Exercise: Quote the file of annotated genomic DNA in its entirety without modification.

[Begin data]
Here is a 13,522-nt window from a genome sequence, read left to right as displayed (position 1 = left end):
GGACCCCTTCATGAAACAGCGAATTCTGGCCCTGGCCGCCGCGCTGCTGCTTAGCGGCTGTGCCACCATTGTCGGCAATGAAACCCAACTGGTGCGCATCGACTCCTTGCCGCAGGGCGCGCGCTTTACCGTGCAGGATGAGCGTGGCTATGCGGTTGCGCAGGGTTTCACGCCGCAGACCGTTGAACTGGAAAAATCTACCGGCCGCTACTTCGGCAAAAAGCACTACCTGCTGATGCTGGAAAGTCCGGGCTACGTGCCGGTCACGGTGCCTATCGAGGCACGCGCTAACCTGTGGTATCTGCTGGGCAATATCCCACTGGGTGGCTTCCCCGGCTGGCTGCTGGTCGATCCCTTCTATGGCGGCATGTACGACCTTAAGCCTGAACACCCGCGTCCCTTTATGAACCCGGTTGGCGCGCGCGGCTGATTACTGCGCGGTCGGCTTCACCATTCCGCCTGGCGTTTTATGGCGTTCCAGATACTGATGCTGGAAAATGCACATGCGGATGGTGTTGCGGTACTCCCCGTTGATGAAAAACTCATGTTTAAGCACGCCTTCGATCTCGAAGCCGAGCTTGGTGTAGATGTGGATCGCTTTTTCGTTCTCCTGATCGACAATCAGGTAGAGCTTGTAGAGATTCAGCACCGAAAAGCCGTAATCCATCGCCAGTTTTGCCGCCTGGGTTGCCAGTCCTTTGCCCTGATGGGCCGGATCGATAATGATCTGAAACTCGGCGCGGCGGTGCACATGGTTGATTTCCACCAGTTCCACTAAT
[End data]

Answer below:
Here is a 13,522-nt window from a genome sequence, read left to right as displayed (position 1 = left end):
GGACCCCTTCATGAAACAGCGAATTCTGGCCCTGGCCGCCGCGCTGCTGCTTAGCGGCTGTGCCACCATTGTCGGCAATGAAACCCAACTGGTGCGCATCGACTCCTTGCCGCAGGGCGCGCGCTTTACCGTGCAGGATGAGCGTGGCTATGCGGTTGCGCAGGGTTTCACGCCGCAGACCGTTGAACTGGAAAAATCTACCGGCCGCTACTTCGGCAAAAAGCACTACCTGCTGATGCTGGAAAGTCCGGGCTACGTGCCGGTCACGGTGCCTATCGAGGCACGCGCTAACCTGTGGTATCTGCTGGGCAATATCCCACTGGGTGGCTTCCCCGGCTGGCTGCTGGTCGATCCCTTCTATGGCGGCATGTACGACCTTAAGCCTGAACACCCGCGTCCCTTTATGAACCCGGTTGGCGCGCGCGGCTGATTACTGCGCGGTCGGCTTCACCATTCCGCCTGGCGTTTTATGGCGTTCCAGATACTGATGCTGGAAAATGCACATGCGGATGGTGTTGCGGTACTCCCCGTTGATGAAAAACTCATGTTTAAGCACGCCTTCGATCTCGAAGCCGAGCTTGGTGTAGATGTGGATCGCTTTTTCGTTCTCCTGATCGACAATCAGGTAGAGCTTGTAGAGATTCAGCACCGAAAAGCCGTAATCCATCGCCAGTTTTGCCGCCTGGGTTGCCAGTCCTTTGCCCTGATGGGCCGGATCGATAATGATCTGAAACTCGGCGCGGCGGTGCACATGGTTGATTTCCACCAGTTCCACTAAT